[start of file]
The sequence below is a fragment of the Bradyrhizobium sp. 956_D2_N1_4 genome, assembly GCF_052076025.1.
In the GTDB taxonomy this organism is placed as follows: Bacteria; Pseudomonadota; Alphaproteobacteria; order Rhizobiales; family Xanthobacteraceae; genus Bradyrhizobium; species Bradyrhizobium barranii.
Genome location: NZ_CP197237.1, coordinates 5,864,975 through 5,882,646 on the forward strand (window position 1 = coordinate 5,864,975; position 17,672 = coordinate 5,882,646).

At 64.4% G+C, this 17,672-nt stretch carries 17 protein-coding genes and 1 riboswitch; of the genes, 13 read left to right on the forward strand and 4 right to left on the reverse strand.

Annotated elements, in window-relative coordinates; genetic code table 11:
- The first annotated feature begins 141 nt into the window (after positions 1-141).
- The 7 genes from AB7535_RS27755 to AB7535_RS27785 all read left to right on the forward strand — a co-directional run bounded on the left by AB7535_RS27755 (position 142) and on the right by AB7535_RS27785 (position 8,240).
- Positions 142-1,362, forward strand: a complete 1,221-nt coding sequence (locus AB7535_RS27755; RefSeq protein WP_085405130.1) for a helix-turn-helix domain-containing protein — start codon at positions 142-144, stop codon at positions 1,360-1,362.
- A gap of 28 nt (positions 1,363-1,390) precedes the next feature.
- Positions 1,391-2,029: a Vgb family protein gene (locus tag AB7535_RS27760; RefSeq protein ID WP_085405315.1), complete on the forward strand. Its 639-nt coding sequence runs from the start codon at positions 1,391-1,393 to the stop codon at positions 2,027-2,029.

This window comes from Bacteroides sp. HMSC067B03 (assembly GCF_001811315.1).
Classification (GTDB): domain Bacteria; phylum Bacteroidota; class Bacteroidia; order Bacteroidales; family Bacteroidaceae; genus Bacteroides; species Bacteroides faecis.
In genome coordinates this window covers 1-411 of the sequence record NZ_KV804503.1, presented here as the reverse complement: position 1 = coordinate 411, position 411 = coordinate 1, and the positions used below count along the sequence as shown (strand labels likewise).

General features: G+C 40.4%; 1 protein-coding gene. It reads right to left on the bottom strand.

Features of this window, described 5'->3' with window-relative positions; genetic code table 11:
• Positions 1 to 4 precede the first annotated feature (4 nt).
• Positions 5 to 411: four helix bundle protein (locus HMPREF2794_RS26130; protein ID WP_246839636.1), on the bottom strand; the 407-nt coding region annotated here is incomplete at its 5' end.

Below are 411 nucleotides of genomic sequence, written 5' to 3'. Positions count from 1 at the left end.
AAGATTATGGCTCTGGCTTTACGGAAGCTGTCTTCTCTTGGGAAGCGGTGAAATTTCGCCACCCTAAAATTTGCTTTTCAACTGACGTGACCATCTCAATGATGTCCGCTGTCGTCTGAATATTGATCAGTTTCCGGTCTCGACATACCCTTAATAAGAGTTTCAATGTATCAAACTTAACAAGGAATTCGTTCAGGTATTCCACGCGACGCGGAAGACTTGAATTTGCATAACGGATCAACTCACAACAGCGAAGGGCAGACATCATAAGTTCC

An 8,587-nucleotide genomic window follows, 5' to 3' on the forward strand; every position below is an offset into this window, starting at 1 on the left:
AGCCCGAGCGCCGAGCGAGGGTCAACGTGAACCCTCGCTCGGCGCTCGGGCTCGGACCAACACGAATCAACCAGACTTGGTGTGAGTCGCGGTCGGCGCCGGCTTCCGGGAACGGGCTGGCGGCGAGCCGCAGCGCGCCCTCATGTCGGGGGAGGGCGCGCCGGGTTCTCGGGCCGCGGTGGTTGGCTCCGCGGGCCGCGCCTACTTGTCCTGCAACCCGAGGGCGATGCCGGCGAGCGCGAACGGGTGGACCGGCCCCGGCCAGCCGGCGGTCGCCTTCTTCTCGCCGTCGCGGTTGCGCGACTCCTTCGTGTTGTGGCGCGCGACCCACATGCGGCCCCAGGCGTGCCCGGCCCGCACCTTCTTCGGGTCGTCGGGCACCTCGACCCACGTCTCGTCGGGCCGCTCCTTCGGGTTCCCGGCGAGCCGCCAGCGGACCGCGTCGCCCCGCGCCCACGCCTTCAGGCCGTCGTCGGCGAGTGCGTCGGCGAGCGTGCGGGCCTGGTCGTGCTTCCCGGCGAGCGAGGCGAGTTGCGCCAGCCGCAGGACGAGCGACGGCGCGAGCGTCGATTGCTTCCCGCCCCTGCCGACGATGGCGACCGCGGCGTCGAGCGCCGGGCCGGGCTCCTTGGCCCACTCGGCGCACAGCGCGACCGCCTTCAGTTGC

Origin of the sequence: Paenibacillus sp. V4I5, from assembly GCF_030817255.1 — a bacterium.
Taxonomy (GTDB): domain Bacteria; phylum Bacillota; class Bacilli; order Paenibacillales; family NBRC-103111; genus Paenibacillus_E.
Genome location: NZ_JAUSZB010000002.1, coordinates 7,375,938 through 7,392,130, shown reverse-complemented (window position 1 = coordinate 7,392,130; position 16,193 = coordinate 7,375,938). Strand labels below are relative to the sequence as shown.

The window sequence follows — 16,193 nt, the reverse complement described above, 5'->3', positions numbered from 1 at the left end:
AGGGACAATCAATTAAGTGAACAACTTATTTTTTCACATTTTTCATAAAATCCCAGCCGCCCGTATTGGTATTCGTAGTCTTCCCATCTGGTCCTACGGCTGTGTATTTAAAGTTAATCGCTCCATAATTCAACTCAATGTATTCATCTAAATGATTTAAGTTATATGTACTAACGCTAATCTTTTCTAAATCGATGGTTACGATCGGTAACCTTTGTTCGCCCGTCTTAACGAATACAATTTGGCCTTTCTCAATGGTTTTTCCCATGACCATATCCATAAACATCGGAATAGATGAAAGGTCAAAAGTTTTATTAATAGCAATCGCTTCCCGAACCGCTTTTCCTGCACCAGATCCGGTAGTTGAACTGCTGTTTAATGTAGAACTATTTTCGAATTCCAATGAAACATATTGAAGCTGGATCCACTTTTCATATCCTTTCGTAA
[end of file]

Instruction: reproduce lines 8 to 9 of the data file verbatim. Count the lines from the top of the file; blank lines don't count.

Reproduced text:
- Positions 142-1,362, forward strand: a complete 1,221-nt coding sequence (locus AB7535_RS27755; RefSeq protein WP_085405130.1) for a helix-turn-helix domain-containing protein — start codon at positions 142-144, stop codon at positions 1,360-1,362.
- A gap of 28 nt (positions 1,363-1,390) precedes the next feature.